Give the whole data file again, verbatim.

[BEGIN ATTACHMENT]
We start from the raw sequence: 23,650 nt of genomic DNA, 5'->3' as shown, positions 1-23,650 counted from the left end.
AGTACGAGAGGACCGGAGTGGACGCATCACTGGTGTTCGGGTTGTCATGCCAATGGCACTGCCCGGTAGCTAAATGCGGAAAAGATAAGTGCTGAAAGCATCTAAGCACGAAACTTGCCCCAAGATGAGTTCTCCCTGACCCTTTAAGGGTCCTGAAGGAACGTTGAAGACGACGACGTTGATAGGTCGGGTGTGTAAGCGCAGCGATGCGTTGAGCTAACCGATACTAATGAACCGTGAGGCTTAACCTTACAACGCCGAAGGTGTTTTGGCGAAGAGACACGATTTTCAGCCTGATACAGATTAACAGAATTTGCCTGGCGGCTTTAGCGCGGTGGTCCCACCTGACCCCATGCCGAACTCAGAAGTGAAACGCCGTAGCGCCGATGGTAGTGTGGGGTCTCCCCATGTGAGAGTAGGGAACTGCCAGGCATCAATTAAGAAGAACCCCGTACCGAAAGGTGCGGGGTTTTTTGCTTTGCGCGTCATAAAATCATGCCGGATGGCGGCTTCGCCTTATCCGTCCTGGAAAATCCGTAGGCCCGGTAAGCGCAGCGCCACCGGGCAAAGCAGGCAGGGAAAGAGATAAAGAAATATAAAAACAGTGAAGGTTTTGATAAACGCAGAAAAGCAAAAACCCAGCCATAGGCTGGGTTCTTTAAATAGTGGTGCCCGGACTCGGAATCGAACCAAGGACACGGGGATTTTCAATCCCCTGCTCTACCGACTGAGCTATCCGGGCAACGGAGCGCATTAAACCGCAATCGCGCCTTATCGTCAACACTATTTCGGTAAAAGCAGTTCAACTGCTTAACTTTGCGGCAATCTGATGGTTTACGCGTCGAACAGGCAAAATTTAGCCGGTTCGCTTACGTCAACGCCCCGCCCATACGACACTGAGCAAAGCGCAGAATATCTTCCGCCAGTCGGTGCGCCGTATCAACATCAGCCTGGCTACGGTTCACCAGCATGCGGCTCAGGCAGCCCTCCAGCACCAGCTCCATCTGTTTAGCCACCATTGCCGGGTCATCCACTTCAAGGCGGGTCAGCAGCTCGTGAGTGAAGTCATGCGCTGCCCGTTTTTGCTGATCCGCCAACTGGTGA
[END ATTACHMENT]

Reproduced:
We start from the raw sequence: 23,650 nt of genomic DNA, 5'->3' as shown, positions 1-23,650 counted from the left end.
AGTACGAGAGGACCGGAGTGGACGCATCACTGGTGTTCGGGTTGTCATGCCAATGGCACTGCCCGGTAGCTAAATGCGGAAAAGATAAGTGCTGAAAGCATCTAAGCACGAAACTTGCCCCAAGATGAGTTCTCCCTGACCCTTTAAGGGTCCTGAAGGAACGTTGAAGACGACGACGTTGATAGGTCGGGTGTGTAAGCGCAGCGATGCGTTGAGCTAACCGATACTAATGAACCGTGAGGCTTAACCTTACAACGCCGAAGGTGTTTTGGCGAAGAGACACGATTTTCAGCCTGATACAGATTAACAGAATTTGCCTGGCGGCTTTAGCGCGGTGGTCCCACCTGACCCCATGCCGAACTCAGAAGTGAAACGCCGTAGCGCCGATGGTAGTGTGGGGTCTCCCCATGTGAGAGTAGGGAACTGCCAGGCATCAATTAAGAAGAACCCCGTACCGAAAGGTGCGGGGTTTTTTGCTTTGCGCGTCATAAAATCATGCCGGATGGCGGCTTCGCCTTATCCGTCCTGGAAAATCCGTAGGCCCGGTAAGCGCAGCGCCACCGGGCAAAGCAGGCAGGGAAAGAGATAAAGAAATATAAAAACAGTGAAGGTTTTGATAAACGCAGAAAAGCAAAAACCCAGCCATAGGCTGGGTTCTTTAAATAGTGGTGCCCGGACTCGGAATCGAACCAAGGACACGGGGATTTTCAATCCCCTGCTCTACCGACTGAGCTATCCGGGCAACGGAGCGCATTAAACCGCAATCGCGCCTTATCGTCAACACTATTTCGGTAAAAGCAGTTCAACTGCTTAACTTTGCGGCAATCTGATGGTTTACGCGTCGAACAGGCAAAATTTAGCCGGTTCGCTTACGTCAACGCCCCGCCCATACGACACTGAGCAAAGCGCAGAATATCTTCCGCCAGTCGGTGCGCCGTATCAACATCAGCCTGGCTACGGTTCACCAGCATGCGGCTCAGGCAGCCCTCCAGCACCAGCTCCATCTGTTTAGCCACCATTGCCGGGTCATCCACTTCAAGGCGGGTCAGCAGCTCGTGAGTGAAGTCATGCGCTGCCCGTTTTTGCTGATCCGCCAACTGGTGA